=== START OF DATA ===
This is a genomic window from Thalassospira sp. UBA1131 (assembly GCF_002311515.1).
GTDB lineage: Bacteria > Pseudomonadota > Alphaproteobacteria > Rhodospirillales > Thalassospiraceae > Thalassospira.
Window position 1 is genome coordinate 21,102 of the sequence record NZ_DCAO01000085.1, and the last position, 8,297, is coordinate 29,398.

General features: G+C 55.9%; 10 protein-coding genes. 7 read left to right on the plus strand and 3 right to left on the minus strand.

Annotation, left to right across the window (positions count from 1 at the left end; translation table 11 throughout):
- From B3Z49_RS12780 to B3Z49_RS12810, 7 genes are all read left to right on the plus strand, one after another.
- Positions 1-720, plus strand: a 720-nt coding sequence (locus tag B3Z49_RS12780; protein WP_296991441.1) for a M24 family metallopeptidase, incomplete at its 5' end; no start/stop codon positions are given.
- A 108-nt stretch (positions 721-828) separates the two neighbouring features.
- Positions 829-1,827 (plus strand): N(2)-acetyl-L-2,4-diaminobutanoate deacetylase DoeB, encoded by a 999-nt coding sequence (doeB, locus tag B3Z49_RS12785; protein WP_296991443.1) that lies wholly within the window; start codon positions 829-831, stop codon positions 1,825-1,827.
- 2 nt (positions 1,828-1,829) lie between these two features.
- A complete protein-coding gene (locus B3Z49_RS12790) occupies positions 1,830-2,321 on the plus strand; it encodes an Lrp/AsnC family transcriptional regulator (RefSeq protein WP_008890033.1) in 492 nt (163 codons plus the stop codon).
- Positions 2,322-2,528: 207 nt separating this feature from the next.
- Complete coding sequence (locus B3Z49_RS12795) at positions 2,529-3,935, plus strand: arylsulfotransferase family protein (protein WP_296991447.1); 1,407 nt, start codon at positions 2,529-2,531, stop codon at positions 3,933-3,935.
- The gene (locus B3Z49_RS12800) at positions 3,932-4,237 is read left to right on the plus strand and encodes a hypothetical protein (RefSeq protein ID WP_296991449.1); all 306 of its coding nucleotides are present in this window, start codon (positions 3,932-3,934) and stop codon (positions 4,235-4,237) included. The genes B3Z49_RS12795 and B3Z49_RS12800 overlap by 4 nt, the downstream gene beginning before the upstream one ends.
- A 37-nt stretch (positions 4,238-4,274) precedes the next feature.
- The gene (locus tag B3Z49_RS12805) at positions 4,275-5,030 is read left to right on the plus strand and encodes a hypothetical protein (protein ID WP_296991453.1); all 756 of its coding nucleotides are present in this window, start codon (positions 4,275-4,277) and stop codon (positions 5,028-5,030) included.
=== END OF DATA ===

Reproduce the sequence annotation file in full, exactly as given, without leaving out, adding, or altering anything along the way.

This is a genomic window from Thalassospira sp. UBA1131 (assembly GCF_002311515.1).
GTDB lineage: Bacteria > Pseudomonadota > Alphaproteobacteria > Rhodospirillales > Thalassospiraceae > Thalassospira.
Window position 1 is genome coordinate 21,102 of the sequence record NZ_DCAO01000085.1, and the last position, 8,297, is coordinate 29,398.

General features: G+C 55.9%; 10 protein-coding genes. 7 read left to right on the plus strand and 3 right to left on the minus strand.

Annotation, left to right across the window (positions count from 1 at the left end; translation table 11 throughout):
- From B3Z49_RS12780 to B3Z49_RS12810, 7 genes are all read left to right on the plus strand, one after another.
- Positions 1-720, plus strand: a 720-nt coding sequence (locus tag B3Z49_RS12780; protein WP_296991441.1) for a M24 family metallopeptidase, incomplete at its 5' end; no start/stop codon positions are given.
- A 108-nt stretch (positions 721-828) separates the two neighbouring features.
- Positions 829-1,827 (plus strand): N(2)-acetyl-L-2,4-diaminobutanoate deacetylase DoeB, encoded by a 999-nt coding sequence (doeB, locus tag B3Z49_RS12785; protein WP_296991443.1) that lies wholly within the window; start codon positions 829-831, stop codon positions 1,825-1,827.
- 2 nt (positions 1,828-1,829) lie between these two features.
- A complete protein-coding gene (locus B3Z49_RS12790) occupies positions 1,830-2,321 on the plus strand; it encodes an Lrp/AsnC family transcriptional regulator (RefSeq protein WP_008890033.1) in 492 nt (163 codons plus the stop codon).
- Positions 2,322-2,528: 207 nt separating this feature from the next.
- Complete coding sequence (locus B3Z49_RS12795) at positions 2,529-3,935, plus strand: arylsulfotransferase family protein (protein WP_296991447.1); 1,407 nt, start codon at positions 2,529-2,531, stop codon at positions 3,933-3,935.
- The gene (locus B3Z49_RS12800) at positions 3,932-4,237 is read left to right on the plus strand and encodes a hypothetical protein (RefSeq protein ID WP_296991449.1); all 306 of its coding nucleotides are present in this window, start codon (positions 3,932-3,934) and stop codon (positions 4,235-4,237) included. The genes B3Z49_RS12795 and B3Z49_RS12800 overlap by 4 nt, the downstream gene beginning before the upstream one ends.
- A 37-nt stretch (positions 4,238-4,274) precedes the next feature.
- The gene (locus tag B3Z49_RS12805) at positions 4,275-5,030 is read left to right on the plus strand and encodes a hypothetical protein (protein ID WP_296991453.1); all 756 of its coding nucleotides are present in this window, start codon (positions 4,275-4,277) and stop codon (positions 5,028-5,030) included.